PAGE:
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Twitter will let media organisations charge per-article starting May

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In another move to boost Twitter’s revenue, CEO Elon Musk has now announced that starting in May, users will be able to avoid media subscriptions by paying on a per-article basis instead. Musk seems to believe that the upcoming feature is a “win-win” for both Media organisations and their readers, as readers who only occasionally want access to a specific article will spend less and media organisations can charge a higher per-article price. 

That said, the announcement is quite vague at the moment and we have no idea what Twitter is going to charge from the media organisations as its cut, or what rules will they have to follow in order to monetise their content. 

Another thing that’s up in the air is the actual release timeline for the feature. As we’ve seen with the botched Twitter Blue subscription relaunch and several other rocky feature launches, including all the different verification signs on the platform, “next month” is going to be the absolute best-case scenario.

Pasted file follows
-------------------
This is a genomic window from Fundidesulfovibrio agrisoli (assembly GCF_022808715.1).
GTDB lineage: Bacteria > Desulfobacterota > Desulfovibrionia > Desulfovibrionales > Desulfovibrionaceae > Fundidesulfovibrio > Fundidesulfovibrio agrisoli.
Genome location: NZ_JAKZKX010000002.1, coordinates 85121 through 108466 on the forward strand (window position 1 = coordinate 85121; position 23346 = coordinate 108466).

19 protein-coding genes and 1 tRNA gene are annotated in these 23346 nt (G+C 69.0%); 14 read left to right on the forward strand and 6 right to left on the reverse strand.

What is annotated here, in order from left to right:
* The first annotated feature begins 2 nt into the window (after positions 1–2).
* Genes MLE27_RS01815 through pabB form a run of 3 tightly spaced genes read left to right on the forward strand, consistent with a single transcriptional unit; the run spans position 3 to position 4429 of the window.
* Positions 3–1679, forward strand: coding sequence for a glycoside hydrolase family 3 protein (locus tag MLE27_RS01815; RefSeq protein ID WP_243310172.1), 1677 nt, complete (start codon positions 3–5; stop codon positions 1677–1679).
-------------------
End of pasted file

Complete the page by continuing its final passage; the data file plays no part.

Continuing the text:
However, considering just how extreme Musk’s measures have been to make more and more revenue out of Twitter, there’s a good chance he might take this up urgently, especially considering Twitter is poised to make a profit from the feature. With creators on the platform now having the ability to post 10,000-word tweets and hour-long videos, this per-article monetisation can play well with creator subscriptions on the platform. 

According to The InformationMusk has put a $20 billion value on Twitter, less than half of the $44 billion he paid in 2022 to buy the platform. The move to not take any share from creator earnings for the next 12 months or charging for Twitter API access were also big gambles in hopes of making every possible dollar of revenue possible from Twitter. 

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Yadullah Abidi

Yadullah Abidi

Yadullah is a Computer Science graduate who writes/edits/shoots/codes all things cybersecurity, gaming, and tech hardware. When he's not, he streams himself racing virtual cars. He's been writing and reporting on tech and cybersecurity with websites like Candid.Technology and MakeUseOf since 2018. You can contact him here: